- J. E. Ward, B. A. Macdonald, R. J. Thompson, and P. G. Beninger, “Mechanisms of suspension feeding in bivalves: resolution of current controversies by means of endoscopy,” Limnology & Oceanography, vol. 38, no. 2, pp. 265–272, 1993.
- C. B. Jørgensen, “A comment on “Mechanisms of suspension feeding in bivalves: resolution of current controversies by means of endoscopy” (Ward et al.),” Limnology & Oceanography, vol. 38, no. 2, p. 466, 1993.
- J. E. Ward, B. A. MacDonald, R. J. Thompson, and P. G. Beninger, “The role of mucus in bivalve feeding—a reply to the comment by Jørgensen,” Limnology & Oceanography, vol. 39, no. 2, p. 467, 1993.
- R. L. Foster-Smith, “The function of the pallial organs of bivalves in controlling ingestion,” Journal of Molluscan Studies, vol. 44, pp. 83–99, 1978.
- J. Widdows, P. Fieth, and C. M. Worrall, “Relationships between seston, available food and feeding activity in the common mussel Mytilus edulis,” Marine Biology, vol. 50, no. 3, pp. 195–207, 1979.
- P. G. Beninger, A. Valdizan, B. Cognie, F. Guiheneuf, and P. Decottignies, “Wanted: alive and not dead: functioning diatom status is a quality cue for the suspension-feeder Crassostrea gigas,” Journal of Plankton Research, vol. 30, no. 6, pp. 689–697, 2008.
- J. E. Ward and S. E. Shumway, “Separating the grain from the chaff: particle selection in suspension- and deposit-feeding bivalves,” Journal of Experimental Marine Biology and Ecology, vol. 300, no. 1-2, pp. 83–130, 2004.
- J. E. Ward, J. S. Levinton, S. E. Shumway, and T. Cucci, “Particle sorting in bivalves: in vivo determination of the pallial organs of selection,” Marine Biology, vol. 131, no. 2, pp. 283–292, 1998.
- P. E. Espinosa, M. Perrigault, S. E. Shumway, J. E. Ward, and B. Allam, “Implication of lectins associated with feeding organs in particle selection in the oyster Crassostrea virginica,” Biological Bulletin, vol. 217, no. 2, pp. 130–141, 2009.
- T. Kiørboe, F. Møhlenberg, and O. Nøhr, “Effect of suspended bottom material on growth and energetics in Mytilus edulis,” Marine Biology, vol. 61, no. 4, pp. 283–288, 1981.
- P. B. van Weel, “The comparative physiology of digestion in molluscs,” Integrative & Comparative Biology, vol. 1, no. 2, pp. 245–252, 1961.
- G. Owen, “Observations on the stomach and digestive diverticula of the Lamelibranchia. I. The Anisomyaria and Eulamellibranchia,” Quarterly Journal of Microscopical Science, vol. 96, pp. 517–537, 1955.
- R. J. Thompson and B. L. Bayne, “Active metabolism associated with feeding in the mussel Mytilus edulis L,” Journal of Experimental Marine Biology and Ecology, vol. 9, no. 1, pp. 111–124, 1972.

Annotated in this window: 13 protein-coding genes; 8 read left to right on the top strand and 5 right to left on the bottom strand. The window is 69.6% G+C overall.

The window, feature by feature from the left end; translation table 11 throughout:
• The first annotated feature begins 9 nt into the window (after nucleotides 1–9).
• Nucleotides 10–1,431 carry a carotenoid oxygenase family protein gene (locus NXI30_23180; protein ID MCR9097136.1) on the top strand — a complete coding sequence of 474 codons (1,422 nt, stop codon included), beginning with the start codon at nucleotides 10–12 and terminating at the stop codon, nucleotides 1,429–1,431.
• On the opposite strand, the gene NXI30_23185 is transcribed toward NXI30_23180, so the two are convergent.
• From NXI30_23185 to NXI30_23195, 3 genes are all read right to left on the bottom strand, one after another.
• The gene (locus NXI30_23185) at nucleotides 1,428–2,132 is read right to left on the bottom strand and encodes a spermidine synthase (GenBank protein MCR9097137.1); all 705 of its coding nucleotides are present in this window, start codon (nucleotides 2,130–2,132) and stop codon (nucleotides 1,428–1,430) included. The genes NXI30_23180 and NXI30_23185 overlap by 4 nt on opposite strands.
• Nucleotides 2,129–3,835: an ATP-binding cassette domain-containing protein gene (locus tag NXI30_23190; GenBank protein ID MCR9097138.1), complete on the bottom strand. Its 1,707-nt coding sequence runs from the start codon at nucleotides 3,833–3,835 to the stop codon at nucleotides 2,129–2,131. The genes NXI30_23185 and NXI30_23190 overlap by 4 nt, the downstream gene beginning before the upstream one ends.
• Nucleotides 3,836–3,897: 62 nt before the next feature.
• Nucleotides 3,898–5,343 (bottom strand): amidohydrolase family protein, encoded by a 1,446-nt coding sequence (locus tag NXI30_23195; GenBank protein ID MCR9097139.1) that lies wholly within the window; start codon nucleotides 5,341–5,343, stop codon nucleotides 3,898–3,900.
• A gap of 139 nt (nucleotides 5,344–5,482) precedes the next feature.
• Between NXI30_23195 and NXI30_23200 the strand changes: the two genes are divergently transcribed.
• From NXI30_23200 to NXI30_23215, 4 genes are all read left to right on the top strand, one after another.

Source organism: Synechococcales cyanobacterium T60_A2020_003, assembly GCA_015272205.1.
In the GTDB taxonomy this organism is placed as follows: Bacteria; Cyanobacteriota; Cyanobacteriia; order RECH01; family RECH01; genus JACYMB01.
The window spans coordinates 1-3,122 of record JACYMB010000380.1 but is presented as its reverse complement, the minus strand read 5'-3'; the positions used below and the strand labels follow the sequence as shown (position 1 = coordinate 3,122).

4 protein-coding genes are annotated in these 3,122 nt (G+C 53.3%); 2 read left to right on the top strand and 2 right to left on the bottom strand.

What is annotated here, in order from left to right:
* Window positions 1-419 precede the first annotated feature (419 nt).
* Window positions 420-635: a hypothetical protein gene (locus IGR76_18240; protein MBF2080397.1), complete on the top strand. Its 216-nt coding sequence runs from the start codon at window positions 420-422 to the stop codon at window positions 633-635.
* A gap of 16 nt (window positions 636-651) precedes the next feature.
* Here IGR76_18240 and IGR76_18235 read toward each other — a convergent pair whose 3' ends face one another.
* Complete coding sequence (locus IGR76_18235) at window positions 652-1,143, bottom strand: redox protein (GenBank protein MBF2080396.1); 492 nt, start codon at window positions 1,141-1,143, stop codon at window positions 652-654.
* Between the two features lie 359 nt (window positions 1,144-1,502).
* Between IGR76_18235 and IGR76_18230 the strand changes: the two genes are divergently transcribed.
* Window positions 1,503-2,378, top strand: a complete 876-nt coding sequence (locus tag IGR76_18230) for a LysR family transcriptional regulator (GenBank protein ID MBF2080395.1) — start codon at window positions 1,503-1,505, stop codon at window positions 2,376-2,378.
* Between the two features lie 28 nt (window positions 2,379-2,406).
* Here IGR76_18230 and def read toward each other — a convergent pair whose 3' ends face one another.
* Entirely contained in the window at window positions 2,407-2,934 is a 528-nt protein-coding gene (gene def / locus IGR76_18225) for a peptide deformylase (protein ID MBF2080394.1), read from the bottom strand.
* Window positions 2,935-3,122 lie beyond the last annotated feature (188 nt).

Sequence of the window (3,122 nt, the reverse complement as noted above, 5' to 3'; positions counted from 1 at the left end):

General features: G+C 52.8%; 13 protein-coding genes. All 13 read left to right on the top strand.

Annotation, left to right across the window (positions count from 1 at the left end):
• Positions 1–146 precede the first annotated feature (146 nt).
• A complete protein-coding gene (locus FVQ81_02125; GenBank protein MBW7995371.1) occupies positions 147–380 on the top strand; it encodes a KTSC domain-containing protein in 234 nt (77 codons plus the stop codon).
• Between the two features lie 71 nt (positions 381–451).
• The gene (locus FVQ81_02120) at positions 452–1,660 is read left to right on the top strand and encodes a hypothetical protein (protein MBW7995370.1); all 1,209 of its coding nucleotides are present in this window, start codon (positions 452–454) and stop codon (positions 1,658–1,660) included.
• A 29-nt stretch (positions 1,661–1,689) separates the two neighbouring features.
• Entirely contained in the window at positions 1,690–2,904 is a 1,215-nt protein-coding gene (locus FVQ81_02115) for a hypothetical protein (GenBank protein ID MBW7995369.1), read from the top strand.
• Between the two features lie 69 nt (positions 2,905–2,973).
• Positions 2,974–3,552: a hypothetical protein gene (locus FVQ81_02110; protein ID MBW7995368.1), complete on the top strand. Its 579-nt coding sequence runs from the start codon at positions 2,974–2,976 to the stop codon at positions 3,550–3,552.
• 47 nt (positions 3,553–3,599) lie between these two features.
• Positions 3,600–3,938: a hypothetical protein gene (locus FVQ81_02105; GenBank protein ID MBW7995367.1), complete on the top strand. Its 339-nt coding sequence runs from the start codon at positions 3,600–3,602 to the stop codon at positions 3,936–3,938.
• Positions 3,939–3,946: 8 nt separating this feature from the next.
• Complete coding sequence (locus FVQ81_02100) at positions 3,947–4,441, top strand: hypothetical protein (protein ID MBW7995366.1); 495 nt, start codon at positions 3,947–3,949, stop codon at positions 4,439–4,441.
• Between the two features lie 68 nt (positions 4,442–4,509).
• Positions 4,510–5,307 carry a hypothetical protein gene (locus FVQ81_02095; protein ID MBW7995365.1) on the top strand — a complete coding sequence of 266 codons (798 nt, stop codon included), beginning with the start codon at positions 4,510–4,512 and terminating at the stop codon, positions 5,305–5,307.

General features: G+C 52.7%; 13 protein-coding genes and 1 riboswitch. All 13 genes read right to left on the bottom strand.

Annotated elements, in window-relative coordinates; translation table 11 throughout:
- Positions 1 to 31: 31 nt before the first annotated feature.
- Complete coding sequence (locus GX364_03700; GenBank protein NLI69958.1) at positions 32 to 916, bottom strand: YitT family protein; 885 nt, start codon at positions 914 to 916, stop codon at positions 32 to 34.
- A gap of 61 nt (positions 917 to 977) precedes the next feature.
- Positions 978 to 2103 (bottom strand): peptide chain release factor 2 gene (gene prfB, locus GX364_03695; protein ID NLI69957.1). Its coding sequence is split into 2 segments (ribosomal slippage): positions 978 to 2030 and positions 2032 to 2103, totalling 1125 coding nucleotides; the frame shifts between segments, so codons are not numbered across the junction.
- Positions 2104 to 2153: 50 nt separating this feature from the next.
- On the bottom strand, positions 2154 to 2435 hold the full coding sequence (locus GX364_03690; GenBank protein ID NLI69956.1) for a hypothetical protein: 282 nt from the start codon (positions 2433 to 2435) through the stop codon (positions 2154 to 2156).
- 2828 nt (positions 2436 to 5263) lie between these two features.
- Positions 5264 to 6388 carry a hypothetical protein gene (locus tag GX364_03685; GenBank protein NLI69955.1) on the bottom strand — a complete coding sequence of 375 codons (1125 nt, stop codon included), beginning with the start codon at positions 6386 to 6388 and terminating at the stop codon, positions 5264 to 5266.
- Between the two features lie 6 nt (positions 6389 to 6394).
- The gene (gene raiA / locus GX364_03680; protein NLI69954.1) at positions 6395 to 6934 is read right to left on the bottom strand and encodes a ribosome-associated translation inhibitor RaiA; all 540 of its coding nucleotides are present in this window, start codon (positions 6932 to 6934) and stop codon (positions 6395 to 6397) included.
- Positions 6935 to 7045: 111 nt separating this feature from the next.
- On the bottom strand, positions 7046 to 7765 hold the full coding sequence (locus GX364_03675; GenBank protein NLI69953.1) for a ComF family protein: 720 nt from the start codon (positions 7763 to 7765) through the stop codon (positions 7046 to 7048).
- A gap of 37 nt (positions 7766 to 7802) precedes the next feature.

- F. Møhlenberg and H. U. Riisgård, “Efficiency of particle retention in 13 species of suspension-feeding bivalves,” Ophelia, vol. 17, pp. 139–246, 1978.
- J. Coughlan, “The estimation of filtering rate from the clearance of suspensions,” Marine Biology, vol. 2, no. 4, pp. 356–358, 1969.
- K. Sand-Jensen, S. L. Nielsen, J. Borum, and O. Geertz-Hansen, Phytoplankton and Macrophyte Development in Danish Coastal Waters, Havforskning fra Miljøstyrelsen nr. 30, Miljøministeriet, Copenhagen, Denmark, 1994.
- H. P. Stirling and I. Okumus, “Growth, mortality and shell morphology of cultivated mussel (Mytilus edulis) stocks cross-planted between two Scottish sea lochs,” Marine Biology, vol. 119, pp. 115–123, 1994.
- C. Bacher, J. Grant, A. J. S. Hawkins, J. Fang, M. Zhu, and M. Besnard, “Modelling the effect of food depletion on scallop growth in Sungo Bay (China),” Aquatic Living Resources, vol. 16, no. 1, pp. 10–24, 2003.
- B. Wang and Z. Wang, “Long-term variations in chlorophyll a and primary productivity in Jiaozhou Bay, China,” Journal of Marine Biology, vol. 2011, Article ID 594684, 7 pages, 2011.
- S. E. Shumway, T. L. Cucci, R. C. Newell, and C. M. Yentsch, “Particle selection, ingestion, and absorption in filter-feeding bivalves,” Journal of Experimental Marine Biology and Ecology, vol. 91, no. 1-2, pp. 77–92, 1985.
- C. R. Newell, S. E. Shumway, T. K. Cucci, and R. Selvin, “The effects of natural seston particle size and type on feeding rates, feeding selectivity and food resource availability for the mussel Mytilus edulis Linnaeus, 1758 at bottom sites in Maine,” Journal of Shellfish Research, vol. 8, pp. 187–196, 1989.
- J. K. Petersen and H. U. Riisgård, “Filtration capacity of the ascidian Ciona intestinalis and its grazing impact in a shallow fjord,” Marine Ecology Progress Series, vol. 88, no. 1, pp. 9–17, 1992.
- J. M. Navarro and J. E. Winter, “Ingestion rate, assimilation efficiency and energy balance in Mytilus chilensis in relation to body size and different algal concentrations,” Marine Biology, vol. 67, no. 3, pp. 255–266, 1982.
- P. Jumars, Concepts in Biological Oceanography: An Interdisciplinary Primer, Oxford University Press, Oxford, UK, 1993.
Copyright © 2011 Hans Ulrik Riisgård et al. This is an open access article distributed under the Creative Commons Attribution License, which permits unrestricted use, distribution, and reproduction in any medium, provided the original work is properly cited.